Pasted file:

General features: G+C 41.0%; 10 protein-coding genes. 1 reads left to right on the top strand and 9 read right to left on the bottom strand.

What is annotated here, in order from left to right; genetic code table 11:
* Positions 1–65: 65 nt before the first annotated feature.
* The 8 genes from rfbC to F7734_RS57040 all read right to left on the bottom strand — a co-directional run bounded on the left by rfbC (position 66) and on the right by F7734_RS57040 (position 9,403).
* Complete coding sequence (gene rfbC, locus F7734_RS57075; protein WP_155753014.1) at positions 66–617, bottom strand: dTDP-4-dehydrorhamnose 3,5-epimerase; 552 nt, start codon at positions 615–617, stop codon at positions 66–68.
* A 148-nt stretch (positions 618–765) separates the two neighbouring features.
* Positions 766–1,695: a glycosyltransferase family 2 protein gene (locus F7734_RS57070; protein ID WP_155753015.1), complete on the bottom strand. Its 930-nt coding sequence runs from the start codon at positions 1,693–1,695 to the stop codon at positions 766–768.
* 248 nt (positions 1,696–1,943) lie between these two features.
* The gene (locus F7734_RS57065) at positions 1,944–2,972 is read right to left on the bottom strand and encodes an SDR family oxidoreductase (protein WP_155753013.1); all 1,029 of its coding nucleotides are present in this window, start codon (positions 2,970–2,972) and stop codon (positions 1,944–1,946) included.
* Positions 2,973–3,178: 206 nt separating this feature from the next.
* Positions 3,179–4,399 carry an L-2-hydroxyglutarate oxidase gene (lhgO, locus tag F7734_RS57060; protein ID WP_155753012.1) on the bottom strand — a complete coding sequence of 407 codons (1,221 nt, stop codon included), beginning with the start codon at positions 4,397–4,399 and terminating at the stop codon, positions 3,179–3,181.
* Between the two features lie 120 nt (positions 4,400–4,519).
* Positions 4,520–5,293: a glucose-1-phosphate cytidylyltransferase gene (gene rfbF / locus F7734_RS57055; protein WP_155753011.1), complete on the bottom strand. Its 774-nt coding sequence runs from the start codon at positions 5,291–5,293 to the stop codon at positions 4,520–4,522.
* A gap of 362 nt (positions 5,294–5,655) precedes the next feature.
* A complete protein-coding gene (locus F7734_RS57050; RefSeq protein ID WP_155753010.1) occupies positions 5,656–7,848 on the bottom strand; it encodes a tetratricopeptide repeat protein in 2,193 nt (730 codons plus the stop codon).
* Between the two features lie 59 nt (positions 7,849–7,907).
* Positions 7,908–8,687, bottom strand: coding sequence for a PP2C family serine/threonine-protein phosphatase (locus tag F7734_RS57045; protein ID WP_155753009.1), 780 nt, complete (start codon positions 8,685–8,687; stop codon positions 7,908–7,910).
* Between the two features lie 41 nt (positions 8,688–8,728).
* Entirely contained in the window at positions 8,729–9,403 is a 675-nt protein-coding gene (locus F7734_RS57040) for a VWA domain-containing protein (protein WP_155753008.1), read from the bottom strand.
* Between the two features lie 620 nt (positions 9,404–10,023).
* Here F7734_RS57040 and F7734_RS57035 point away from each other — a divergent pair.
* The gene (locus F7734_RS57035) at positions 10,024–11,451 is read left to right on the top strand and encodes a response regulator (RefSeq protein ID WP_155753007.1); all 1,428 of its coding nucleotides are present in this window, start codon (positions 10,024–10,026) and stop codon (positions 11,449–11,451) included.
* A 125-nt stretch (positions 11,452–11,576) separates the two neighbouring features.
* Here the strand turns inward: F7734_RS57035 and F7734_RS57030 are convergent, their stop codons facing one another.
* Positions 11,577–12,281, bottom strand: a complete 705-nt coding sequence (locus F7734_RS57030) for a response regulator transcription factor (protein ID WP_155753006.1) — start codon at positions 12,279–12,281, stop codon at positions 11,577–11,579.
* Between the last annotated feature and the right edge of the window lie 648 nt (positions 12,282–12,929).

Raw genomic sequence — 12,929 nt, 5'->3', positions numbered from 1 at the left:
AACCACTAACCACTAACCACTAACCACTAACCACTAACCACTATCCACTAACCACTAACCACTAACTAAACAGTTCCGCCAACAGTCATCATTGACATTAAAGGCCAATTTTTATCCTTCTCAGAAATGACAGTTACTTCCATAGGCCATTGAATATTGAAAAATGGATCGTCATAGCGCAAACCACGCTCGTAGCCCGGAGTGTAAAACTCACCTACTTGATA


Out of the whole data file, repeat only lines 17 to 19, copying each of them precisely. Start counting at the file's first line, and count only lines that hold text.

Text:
* Positions 7,908–8,687, bottom strand: coding sequence for a PP2C family serine/threonine-protein phosphatase (locus tag F7734_RS57045; protein ID WP_155753009.1), 780 nt, complete (start codon positions 8,685–8,687; stop codon positions 7,908–7,910).
* Between the two features lie 41 nt (positions 8,688–8,728).
* Entirely contained in the window at positions 8,729–9,403 is a 675-nt protein-coding gene (locus F7734_RS57040) for a VWA domain-containing protein (protein WP_155753008.1), read from the bottom strand.